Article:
All eyes have been on Washington in the past year as the parties debated President Barack Obama’s shifting versions of national health care. On Tuesday, after a highly questionable series of parliamentary maneuvers, President Obama signed into “law” his health care plan.
With some considerable reason, he noted that health care for all is an idea whose time has come. (His plan still leaves more than 20 million not insured, but let that be.) And, with some justification, most of the media rejoiced that national health care had arrived for people with low incomes, with pre-existing conditions, without jobs, with impoverished employers.
To call Barack Obama’s response to the passage (however questionably executed ) of this bill “triumphalist” is like calling Mount Everest “tall.”
But among the glorying, there was little or no mention of my former boss, Richard M. Nixon, and this was a monstrous wrong, one of an innumerable number of wrongs directed at Mr. Nixon.
The flat truth is that in February 1974, with the hounds of hell baying at him about Watergate, with a national trial by shortage under way after the Arab Oil Embargo, with the economy in extremely rocky shape, and with large Democratic majorities in both houses of Congress, Republican Richard M. Nixon submitted to Congress a national health care bill in many ways more comprehensive than what Mr. Obama achieved.
Mr. Nixon’s health care plan would have covered all employed people by giving combined state and federal subsidies to employers. It would have covered the poor and the unemployed by much larger subsidies. It would have encouraged health maintenance organizations. It would have banned exclusions for pre-existing conditions and not allowed limits on spending for each insured.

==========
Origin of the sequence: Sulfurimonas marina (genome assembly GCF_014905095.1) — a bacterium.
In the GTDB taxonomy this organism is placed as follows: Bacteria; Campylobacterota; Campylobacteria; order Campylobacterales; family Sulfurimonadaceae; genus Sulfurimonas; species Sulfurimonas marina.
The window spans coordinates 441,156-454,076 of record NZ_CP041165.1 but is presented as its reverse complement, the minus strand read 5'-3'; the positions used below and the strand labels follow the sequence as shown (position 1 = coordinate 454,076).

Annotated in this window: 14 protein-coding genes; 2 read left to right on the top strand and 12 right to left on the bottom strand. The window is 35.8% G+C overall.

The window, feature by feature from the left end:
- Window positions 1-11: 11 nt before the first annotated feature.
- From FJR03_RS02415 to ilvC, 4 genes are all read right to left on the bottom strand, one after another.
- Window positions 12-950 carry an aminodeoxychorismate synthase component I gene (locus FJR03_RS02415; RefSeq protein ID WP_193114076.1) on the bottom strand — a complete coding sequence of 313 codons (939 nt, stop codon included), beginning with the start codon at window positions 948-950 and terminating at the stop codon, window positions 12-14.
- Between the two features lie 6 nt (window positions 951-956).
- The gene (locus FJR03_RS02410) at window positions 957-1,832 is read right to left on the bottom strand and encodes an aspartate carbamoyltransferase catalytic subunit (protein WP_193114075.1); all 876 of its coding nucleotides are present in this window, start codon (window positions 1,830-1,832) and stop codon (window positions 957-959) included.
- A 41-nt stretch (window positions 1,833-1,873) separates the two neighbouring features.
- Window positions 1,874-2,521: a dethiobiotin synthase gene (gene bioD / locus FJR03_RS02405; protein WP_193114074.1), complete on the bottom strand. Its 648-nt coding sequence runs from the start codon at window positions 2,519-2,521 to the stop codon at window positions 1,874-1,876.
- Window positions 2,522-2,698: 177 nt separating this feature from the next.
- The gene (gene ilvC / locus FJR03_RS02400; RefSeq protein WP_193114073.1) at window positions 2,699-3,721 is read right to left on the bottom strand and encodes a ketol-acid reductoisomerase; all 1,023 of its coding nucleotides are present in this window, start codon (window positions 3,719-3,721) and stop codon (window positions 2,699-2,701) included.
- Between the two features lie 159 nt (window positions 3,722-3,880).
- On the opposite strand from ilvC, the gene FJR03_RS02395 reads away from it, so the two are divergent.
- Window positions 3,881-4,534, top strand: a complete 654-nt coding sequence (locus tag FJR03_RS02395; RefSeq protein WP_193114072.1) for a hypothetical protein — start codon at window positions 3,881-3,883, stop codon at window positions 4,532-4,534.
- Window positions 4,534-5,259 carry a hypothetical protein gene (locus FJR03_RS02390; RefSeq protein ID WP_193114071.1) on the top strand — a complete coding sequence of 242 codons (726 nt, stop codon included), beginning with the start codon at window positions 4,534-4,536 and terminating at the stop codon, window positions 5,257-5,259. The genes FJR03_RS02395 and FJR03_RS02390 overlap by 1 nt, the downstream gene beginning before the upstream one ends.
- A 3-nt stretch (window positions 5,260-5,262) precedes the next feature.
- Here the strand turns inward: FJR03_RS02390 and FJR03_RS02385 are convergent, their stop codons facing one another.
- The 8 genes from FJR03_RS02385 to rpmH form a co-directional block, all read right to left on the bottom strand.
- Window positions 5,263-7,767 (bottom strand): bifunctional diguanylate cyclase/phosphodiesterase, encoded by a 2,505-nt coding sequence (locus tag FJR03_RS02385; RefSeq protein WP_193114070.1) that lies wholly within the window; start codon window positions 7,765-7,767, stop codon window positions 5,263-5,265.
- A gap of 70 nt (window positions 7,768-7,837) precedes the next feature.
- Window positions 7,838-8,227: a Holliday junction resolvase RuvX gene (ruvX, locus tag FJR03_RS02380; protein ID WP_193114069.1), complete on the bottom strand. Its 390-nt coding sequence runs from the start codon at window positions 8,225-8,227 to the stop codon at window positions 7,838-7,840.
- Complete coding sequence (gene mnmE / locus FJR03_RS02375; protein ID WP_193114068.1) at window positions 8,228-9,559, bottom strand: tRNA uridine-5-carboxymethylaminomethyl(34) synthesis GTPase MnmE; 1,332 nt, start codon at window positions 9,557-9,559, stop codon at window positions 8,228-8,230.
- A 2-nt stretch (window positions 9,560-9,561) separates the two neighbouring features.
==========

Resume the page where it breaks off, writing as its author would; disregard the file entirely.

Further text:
I know a bit about this because I, your humble servant, as a 29-year-old speech writer, wrote the message to Congress sending up the bill.
In many ways, the bill was far more “socialist” than what Mr. Obama has proposed. It certainly involved a far larger swath of state and federal government power over health care. Please remember that this was 36 years ago, when middle-class Americans still had some slight faith that government was on their side.
My point is not whether or not Mr. Nixon’s plan was better than Mr. Obama’s. In fact, they have many points in common.
My only point is that if you want to call someone a visionary, if you want to call someone compassionate, if you want to note that someone was a foe of inequality and a friend to mercy, think of Richard Nixon, with a host of problems of his own the likes of which Mr. Obama cannot imagine, reaching out to the poor and the uninsured to help.
The plan, of course, was killed dead by the Democrats, led by Edward Kennedy, who later regretted what he had done. Still, attention must be paid to a prophet without honor in his own land.